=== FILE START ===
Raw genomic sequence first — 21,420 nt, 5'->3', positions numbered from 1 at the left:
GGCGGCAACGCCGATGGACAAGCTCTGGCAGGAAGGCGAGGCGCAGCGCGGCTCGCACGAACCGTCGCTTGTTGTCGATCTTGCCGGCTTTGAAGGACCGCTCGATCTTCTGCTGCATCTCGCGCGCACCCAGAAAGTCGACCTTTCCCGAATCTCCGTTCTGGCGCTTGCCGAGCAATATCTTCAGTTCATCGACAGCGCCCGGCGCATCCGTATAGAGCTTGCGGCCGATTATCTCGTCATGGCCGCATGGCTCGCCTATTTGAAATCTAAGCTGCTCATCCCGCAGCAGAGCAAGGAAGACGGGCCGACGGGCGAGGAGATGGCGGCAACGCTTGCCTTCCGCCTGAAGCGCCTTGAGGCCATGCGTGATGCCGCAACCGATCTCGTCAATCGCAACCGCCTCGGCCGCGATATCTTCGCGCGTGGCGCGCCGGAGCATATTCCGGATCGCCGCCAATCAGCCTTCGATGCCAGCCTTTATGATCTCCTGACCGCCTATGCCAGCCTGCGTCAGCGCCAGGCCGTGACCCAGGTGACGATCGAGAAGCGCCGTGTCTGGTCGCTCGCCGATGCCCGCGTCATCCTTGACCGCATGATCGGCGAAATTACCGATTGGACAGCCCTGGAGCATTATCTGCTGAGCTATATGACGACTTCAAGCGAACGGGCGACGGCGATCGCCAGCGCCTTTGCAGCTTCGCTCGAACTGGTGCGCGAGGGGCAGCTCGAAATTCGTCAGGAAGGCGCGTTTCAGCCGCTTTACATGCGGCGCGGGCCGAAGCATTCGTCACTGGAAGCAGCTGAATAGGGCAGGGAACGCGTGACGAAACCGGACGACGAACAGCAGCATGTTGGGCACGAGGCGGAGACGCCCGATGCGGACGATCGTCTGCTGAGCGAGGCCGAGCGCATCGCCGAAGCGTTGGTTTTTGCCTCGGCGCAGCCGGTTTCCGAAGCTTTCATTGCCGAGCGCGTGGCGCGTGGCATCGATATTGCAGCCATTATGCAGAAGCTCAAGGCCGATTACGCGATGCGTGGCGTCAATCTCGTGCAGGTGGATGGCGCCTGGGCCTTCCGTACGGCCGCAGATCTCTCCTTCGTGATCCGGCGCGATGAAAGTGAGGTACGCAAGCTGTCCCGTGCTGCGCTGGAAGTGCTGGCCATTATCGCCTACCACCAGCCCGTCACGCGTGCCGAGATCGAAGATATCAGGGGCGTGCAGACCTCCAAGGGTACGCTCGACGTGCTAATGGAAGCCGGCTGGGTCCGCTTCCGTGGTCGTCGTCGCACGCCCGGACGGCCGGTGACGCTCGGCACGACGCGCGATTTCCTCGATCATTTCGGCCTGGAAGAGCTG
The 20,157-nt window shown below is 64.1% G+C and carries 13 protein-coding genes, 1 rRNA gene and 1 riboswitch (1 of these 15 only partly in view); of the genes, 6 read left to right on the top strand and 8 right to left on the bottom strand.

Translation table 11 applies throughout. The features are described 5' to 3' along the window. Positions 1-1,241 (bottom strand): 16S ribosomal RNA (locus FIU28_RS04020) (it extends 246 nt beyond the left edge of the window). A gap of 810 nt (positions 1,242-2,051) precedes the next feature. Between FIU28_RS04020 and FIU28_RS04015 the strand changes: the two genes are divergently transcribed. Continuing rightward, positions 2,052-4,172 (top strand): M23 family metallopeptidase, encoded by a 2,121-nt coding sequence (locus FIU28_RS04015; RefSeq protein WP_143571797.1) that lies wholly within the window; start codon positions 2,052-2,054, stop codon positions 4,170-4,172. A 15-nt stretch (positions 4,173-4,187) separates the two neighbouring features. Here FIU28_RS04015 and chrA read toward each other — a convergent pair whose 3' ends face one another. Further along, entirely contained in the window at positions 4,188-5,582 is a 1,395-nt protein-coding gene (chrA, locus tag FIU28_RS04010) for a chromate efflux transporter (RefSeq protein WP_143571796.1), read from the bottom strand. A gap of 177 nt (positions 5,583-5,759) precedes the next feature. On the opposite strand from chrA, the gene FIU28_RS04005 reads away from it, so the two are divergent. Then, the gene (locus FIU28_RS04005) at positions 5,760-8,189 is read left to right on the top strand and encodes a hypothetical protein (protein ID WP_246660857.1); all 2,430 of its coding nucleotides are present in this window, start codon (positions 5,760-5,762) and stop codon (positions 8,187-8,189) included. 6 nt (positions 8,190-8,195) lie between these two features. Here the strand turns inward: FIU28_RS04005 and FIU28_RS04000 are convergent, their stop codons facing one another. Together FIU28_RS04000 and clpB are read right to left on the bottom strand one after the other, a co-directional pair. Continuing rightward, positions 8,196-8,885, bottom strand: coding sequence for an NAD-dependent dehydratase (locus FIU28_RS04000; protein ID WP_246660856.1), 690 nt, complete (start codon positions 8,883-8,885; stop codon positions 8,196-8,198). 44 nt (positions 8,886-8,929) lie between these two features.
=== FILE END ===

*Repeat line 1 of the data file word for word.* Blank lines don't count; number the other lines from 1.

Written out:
Raw genomic sequence first — 21,420 nt, 5'->3', positions numbered from 1 at the left: